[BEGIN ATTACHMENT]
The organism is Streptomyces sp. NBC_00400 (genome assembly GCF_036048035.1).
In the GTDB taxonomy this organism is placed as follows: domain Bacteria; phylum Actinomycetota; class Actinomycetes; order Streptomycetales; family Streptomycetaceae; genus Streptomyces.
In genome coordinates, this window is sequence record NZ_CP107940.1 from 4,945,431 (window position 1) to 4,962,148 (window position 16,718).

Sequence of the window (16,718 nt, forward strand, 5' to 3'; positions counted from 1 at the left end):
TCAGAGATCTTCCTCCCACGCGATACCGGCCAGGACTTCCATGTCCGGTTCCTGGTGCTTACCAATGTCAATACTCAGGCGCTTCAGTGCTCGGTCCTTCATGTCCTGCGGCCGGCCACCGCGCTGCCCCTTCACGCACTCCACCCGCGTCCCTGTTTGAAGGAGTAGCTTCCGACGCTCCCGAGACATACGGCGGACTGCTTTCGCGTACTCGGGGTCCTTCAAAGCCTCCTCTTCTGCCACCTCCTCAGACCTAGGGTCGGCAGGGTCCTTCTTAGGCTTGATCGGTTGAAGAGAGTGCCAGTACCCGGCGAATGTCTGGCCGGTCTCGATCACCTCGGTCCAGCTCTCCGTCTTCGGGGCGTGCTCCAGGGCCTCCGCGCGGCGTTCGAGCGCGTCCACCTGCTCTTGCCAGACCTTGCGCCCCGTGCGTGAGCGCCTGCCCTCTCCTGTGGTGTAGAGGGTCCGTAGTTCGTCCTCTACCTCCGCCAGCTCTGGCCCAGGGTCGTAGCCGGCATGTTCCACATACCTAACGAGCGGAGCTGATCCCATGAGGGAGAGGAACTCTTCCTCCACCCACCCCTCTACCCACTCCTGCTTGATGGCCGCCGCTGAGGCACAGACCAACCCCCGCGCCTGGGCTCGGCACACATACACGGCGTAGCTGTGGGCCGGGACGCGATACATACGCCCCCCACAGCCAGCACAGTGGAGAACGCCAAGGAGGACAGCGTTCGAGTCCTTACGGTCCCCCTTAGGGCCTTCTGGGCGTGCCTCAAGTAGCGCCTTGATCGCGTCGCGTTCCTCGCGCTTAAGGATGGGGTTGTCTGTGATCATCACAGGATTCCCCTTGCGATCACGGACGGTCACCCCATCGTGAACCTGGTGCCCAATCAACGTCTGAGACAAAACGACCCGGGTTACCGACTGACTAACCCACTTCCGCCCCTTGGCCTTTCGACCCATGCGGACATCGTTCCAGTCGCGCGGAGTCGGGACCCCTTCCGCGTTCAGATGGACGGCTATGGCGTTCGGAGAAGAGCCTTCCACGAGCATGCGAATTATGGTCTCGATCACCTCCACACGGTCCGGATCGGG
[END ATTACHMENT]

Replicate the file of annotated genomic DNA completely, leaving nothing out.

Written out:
The organism is Streptomyces sp. NBC_00400 (genome assembly GCF_036048035.1).
In the GTDB taxonomy this organism is placed as follows: domain Bacteria; phylum Actinomycetota; class Actinomycetes; order Streptomycetales; family Streptomycetaceae; genus Streptomyces.
In genome coordinates, this window is sequence record NZ_CP107940.1 from 4,945,431 (window position 1) to 4,962,148 (window position 16,718).

Sequence of the window (16,718 nt, forward strand, 5' to 3'; positions counted from 1 at the left end):
TCAGAGATCTTCCTCCCACGCGATACCGGCCAGGACTTCCATGTCCGGTTCCTGGTGCTTACCAATGTCAATACTCAGGCGCTTCAGTGCTCGGTCCTTCATGTCCTGCGGCCGGCCACCGCGCTGCCCCTTCACGCACTCCACCCGCGTCCCTGTTTGAAGGAGTAGCTTCCGACGCTCCCGAGACATACGGCGGACTGCTTTCGCGTACTCGGGGTCCTTCAAAGCCTCCTCTTCTGCCACCTCCTCAGACCTAGGGTCGGCAGGGTCCTTCTTAGGCTTGATCGGTTGAAGAGAGTGCCAGTACCCGGCGAATGTCTGGCCGGTCTCGATCACCTCGGTCCAGCTCTCCGTCTTCGGGGCGTGCTCCAGGGCCTCCGCGCGGCGTTCGAGCGCGTCCACCTGCTCTTGCCAGACCTTGCGCCCCGTGCGTGAGCGCCTGCCCTCTCCTGTGGTGTAGAGGGTCCGTAGTTCGTCCTCTACCTCCGCCAGCTCTGGCCCAGGGTCGTAGCCGGCATGTTCCACATACCTAACGAGCGGAGCTGATCCCATGAGGGAGAGGAACTCTTCCTCCACCCACCCCTCTACCCACTCCTGCTTGATGGCCGCCGCTGAGGCACAGACCAACCCCCGCGCCTGGGCTCGGCACACATACACGGCGTAGCTGTGGGCCGGGACGCGATACATACGCCCCCCACAGCCAGCACAGTGGAGAACGCCAAGGAGGACAGCGTTCGAGTCCTTACGGTCCCCCTTAGGGCCTTCTGGGCGTGCCTCAAGTAGCGCCTTGATCGCGTCGCGTTCCTCGCGCTTAAGGATGGGGTTGTCTGTGATCATCACAGGATTCCCCTTGCGATCACGGACGGTCACCCCATCGTGAACCTGGTGCCCAATCAACGTCTGAGACAAAACGACCCGGGTTACCGACTGACTAACCCACTTCCGCCCCTTGGCCTTTCGACCCATGCGGACATCGTTCCAGTCGCGCGGAGTCGGGACCCCTTCCGCGTTCAGATGGACGGCTATGGCGTTCGGAGAAGAGCCTTCCACGAGCATGCGAATTATGGTCTCGATCACCTCCACACGGTCCGGATCGGG